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RUDKIN, Elizabeth Jane

b.1849 – d.1910

Introduction

Sometimes the loose ends of family history research do not tie up neatly and that can leave doubt in mind. As a research subject, Elizabeth leaves some questions unanswered and despite repeated research there remains some doubt.

When this research began, a very early clue was the fact that her estate went to probate and her money was left to an Edwin Burgess, a gardener. We could assume that Elizabeth was therefore quite comfortably off and randomly left her money to her gardener, but it is not that straightforward.

The question with Elizabeth Jane Rudkin nee Burgess is how does the daughter of a tin miner and the wife of a jobbing gardener manage to leave £6000 in today’s money in her will in 1910? This sounds like a sizeable sum.

1840s/ 1850s

Based on the Long Grove record and her marriage certificate, Elizabeth was purportedly born about 1855, but she is in the 1851 census in Calstock, Cornwall aged 2, living with her parents Richard and Elizabeth. Luckily, there are no other Elizabeths with a father called Richard. Elizabeth was actually born on October 7th 1849.

In the 1851 census, she is living with her parents in Calstock, with one sibling, Susan Jane who was born in 1851. There are other Burgess people in the same area, notably a cousin called Edwin Burgess who might be relevant later.

1860s

The family is the same group in the census in 1861 as in 1851 and Elizabeth Jane is 12 years old.

1870s

In 1871, the census records there is an Elizabeth Jane Burgess living with her grandmother, a widow aged 70 years old, of no profession and a pauper. Elizabeth is a servant with no employ. There is however another Elizabeth living in Calstock with a Ramsey family, as a servant. It is the latter which feels more likely to be her. Elizabeth’s father Richard is now a widower and is living with the daughter Susan.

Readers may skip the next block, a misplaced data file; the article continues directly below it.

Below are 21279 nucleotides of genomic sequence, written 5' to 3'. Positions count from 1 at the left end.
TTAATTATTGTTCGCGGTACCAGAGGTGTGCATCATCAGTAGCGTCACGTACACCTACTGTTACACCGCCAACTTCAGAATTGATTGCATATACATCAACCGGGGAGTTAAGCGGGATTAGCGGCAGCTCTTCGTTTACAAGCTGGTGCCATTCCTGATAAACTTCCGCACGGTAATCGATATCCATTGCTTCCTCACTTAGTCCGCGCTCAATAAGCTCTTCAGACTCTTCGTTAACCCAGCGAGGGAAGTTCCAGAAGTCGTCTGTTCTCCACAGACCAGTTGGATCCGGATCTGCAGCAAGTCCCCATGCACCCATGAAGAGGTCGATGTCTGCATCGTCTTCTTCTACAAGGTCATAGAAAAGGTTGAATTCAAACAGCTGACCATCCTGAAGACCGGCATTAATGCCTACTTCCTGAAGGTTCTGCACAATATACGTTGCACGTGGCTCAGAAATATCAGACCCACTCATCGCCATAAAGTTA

1880s

There is a servant called Elizabeth Burgess in 1881 census in Cripplegate, London. She was born in Penzance, Cornwall, which is not close to Colstock, but this could be her.

In 1889, Elizabeth Jane Burgess marries John Henry Rudkin at St. James, Paddington. This is the pivotal piece of information for our research. However, she says she is 35 years old but the evidence suggests she is 41. He is 28 and is a gardener. Her father is recorded in the record as a miner which confirms her as our research subject.

Her husband, John Henry Rudkin was born April 22nd 1860, the son of Henry and Mary Rudkin. He was baptised in Eaton Socon, Bedford.

In 1881, Elizabeth Jane’s father Richard is living next door to a Thomas Burgess, potentially his brother, who is father to an 11-year-old Edwin Burgess. This is again relevant information as our story unfolds.

1890s

In 1891, husband John is living as a boarder in Kensington and is described as a jobbing gardener. He is married but Elizabeth is not present and cannot be traced so far.

1900s

In 1901, John and Elizabeth Jane are living  at 46 St James’s Square London. He is a gardener and caretaker. This is definitely our Elizabeth as it gives her place of birth as Calstock, Cornwall.

John Henry, her husband dies in 1908. Perhaps this had an impact on Elizabeth because on May 14th 1909, Elizabeth is admitted to Long Grove hospital. We can only speculate that perhaps she was emotionally unable to cope with his death which consequently led to her admission to the hospital.

1910s

On March 8th 1910, Elizabeth dies and is buried at the Horton Cemetery in grave reference.

Elizabeth’s probate is settled in 1911 and she leaves her estate of £63 3s 5d to the gardener Edwin Burgess, perhaps her cousin. As a widow, we might assume that her gardener husband had left her some capital.

The cousin Edwin who we met earlier appears to be the beneficiary of the will. However, the census records shows that he is still living in Calstock in 1911 and is an engine driver, not a gardener.

Elizabeth’s life remains a mystery in many respects. She travels far from home, and the bustle of London after the relatively peaceful life of Calstock in Cornwall would have brought many new experiences her way. There may be unfinished research here, where a fresh pair of eyes might discern new routes.


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